'Kind' Jordanian Doctor Turned Suicide Bomber
STEVE INSKEEP, host:
Were going next to the home country of a man who blew up CIA agents in Afghanistan. Humam al-Balawi was a middle-class doctor from Jordan. Over the weekend, his image turned up on video, dressed in camouflage and speaking of revenge.
NPRs Lourdes Garcia-Navarro reports from Jordans capital, Amman.
LOURDES GARCIA-NAVARRO: The al-Balawi family home in Amman occupies the first floor of a modest apartment block in a middle-class area of the city. This weekend, after footage of his son was broadcast around the world, the bomber's father, Khalil al-Balawi, spoke in halting English of his pain.
Mr. KHALIL AL-BALAWI: I am very, very sad when I saw Humam. I am very, very sad.
GARCIA-NAVARRO: At a nearby store, a friend of Humam al-Balawi, Abu Unis(ph), says the 32-year-old doctor was a familiar figure in the neighborhood. He treated patients at a Palestinian refugee camp and was known for his good works.
Mr. ABU UNIS: (Foreign language spoken)
GARCIA-NAVARRO: He says, he was kind. He used to help people as a doctor. He would dress regularly in jeans and baseball caps. He was devout, but he was the last person you would think would do something like this.
But the future double-agent was already leading a double-life, say Jordanian experts on Islamic militancy. To his family and friends he was Humam, but on the Internet he was known as Abu Dujana al-Khurasani, a militant Islamist who was a influential voice calling for jihad.
Analyst Hasan Abul Khania(ph) had been following the writings of Abu-Dujana for some time without knowing his real identity.
Mr. HASAN ABUL KHANIA (Analyst): (Through Translator) He focused on jihad, on establishing an Islamic caliphate. And what was more distinctive, he focused on Gaza and Israel and America's support of Israel.
GARCIA-NAVARRO: Balawi is of Palestinian heritage, and according to family members, he wanted to volunteer as a doctor in Gaza. Analyst Hasan Abul-Khania says Balawi is part of the new generation of al-Qaida operatives.
Mr. KHANIA: (Through Translator) The Internet has changed everything. The ones who go on the Internet already have skills. Balawi was a doctor. The Nigerian boy who attempted to blow up a plane was from an educated, wealthy family. The Fort Hood shooter was also educated. And they are being recruited through the Internet. The most important thing is that they are anonymous. They don't have ties to known militants, so it's harder for the intelligence services to find out who they are.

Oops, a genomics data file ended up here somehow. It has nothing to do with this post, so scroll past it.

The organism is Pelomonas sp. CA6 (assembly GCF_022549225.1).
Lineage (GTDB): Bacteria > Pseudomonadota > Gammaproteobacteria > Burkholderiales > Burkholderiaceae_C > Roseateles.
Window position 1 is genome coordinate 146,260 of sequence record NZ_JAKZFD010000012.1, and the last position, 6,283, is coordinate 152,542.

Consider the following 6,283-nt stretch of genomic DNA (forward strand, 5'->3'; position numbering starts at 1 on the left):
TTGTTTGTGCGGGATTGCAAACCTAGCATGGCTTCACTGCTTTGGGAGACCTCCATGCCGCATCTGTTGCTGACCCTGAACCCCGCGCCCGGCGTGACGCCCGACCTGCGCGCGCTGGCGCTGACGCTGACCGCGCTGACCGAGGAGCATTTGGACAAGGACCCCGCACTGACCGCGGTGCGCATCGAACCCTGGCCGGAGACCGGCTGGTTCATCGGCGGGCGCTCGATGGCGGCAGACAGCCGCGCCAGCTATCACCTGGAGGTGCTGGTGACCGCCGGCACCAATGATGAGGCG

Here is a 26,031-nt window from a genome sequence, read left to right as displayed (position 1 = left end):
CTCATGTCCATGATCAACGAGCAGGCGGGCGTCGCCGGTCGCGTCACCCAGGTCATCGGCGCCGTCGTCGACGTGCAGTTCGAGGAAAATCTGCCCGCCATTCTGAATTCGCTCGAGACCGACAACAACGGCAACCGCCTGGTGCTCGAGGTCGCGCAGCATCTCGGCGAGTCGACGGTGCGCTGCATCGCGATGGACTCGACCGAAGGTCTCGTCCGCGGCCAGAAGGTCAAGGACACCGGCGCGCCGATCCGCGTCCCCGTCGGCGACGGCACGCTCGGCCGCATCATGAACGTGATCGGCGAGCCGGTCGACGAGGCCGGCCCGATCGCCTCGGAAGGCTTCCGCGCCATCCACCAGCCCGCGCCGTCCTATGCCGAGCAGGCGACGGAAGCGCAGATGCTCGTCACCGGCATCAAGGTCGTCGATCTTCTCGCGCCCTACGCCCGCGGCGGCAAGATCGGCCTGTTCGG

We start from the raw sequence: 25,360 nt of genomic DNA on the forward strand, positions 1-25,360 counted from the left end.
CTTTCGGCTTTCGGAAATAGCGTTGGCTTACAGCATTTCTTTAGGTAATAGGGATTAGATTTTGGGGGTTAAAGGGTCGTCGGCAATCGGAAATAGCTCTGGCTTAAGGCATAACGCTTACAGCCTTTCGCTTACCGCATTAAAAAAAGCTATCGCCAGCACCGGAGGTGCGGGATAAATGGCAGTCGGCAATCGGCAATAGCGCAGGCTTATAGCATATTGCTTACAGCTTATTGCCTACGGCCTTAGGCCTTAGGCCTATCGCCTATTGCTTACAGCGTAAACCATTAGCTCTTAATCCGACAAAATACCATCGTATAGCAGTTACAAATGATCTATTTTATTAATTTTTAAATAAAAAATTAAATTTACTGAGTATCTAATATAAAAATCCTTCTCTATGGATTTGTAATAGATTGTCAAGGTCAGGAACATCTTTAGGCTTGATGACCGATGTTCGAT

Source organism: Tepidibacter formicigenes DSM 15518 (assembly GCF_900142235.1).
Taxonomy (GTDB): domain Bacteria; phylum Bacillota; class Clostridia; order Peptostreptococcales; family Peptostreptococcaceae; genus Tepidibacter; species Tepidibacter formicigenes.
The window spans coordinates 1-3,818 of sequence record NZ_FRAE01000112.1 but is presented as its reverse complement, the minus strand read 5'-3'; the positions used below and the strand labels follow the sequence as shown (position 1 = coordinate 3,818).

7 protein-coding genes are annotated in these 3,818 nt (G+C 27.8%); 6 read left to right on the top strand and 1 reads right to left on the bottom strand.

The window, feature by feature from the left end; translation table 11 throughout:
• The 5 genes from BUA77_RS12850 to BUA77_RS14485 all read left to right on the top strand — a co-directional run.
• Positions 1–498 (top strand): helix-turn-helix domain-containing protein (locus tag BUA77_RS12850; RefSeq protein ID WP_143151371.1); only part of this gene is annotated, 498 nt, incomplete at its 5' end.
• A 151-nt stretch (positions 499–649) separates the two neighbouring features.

GARCIA-NAVARRO: He says secrecy is paramount. Al-Balawi, for example, did not personally meet here in Jordan with other Salafi jihadists, fundamentalists Muslims who call for the establishment of an Islamic mother state.
Mr. KHANIA: (Through Translator) The tactics are being adapted. They are trying to be unpredictable. Now, someone planning an attack could be anyone, your neighbor, even your brother.
GARCIA-NAVARRO: Humam al-Balawi was picked up by the Jordanian intelligence services and questioned for several days. He was then let go for lack of evidence, a senior government official told NPR. Balawi then left to Pakistan. The official denies that Balawi was sent by the Jordanians to Pakistan with orders to infiltrate al-Qaida. They say he left of his own accord and then contacted someone in the intelligence services here by email with, quote, "information that justified being pursued."
The official says the intelligence services here, who have strong ties to the CIA, tried to, quote, "lure him into establishing a relationship with the Americans." The official strongly emphasizes that Jordan did not run the operation. The Jordanian captain that was killed in the attack, the official said, was simply a liaison officer, despite his status as a member of the royal family. Analyst Marwan Shehadeh says Balawi's attack has proven deeply embarrassing for Jordan.
Mr. MARWAN SHEHADEH (Analyst): This is, I mean, a hard blow for the Jordanians, and I think they will reorganize their strategy in dealing with al-Qaida.
GARCIA-NAVARRO: He says now that the level of Jordanian cooperation with the American spy agency has been shown, it could make Jordan a more pressing target for militant groups.
Lourdes Garcia-Navarro, NPR News, Amman.
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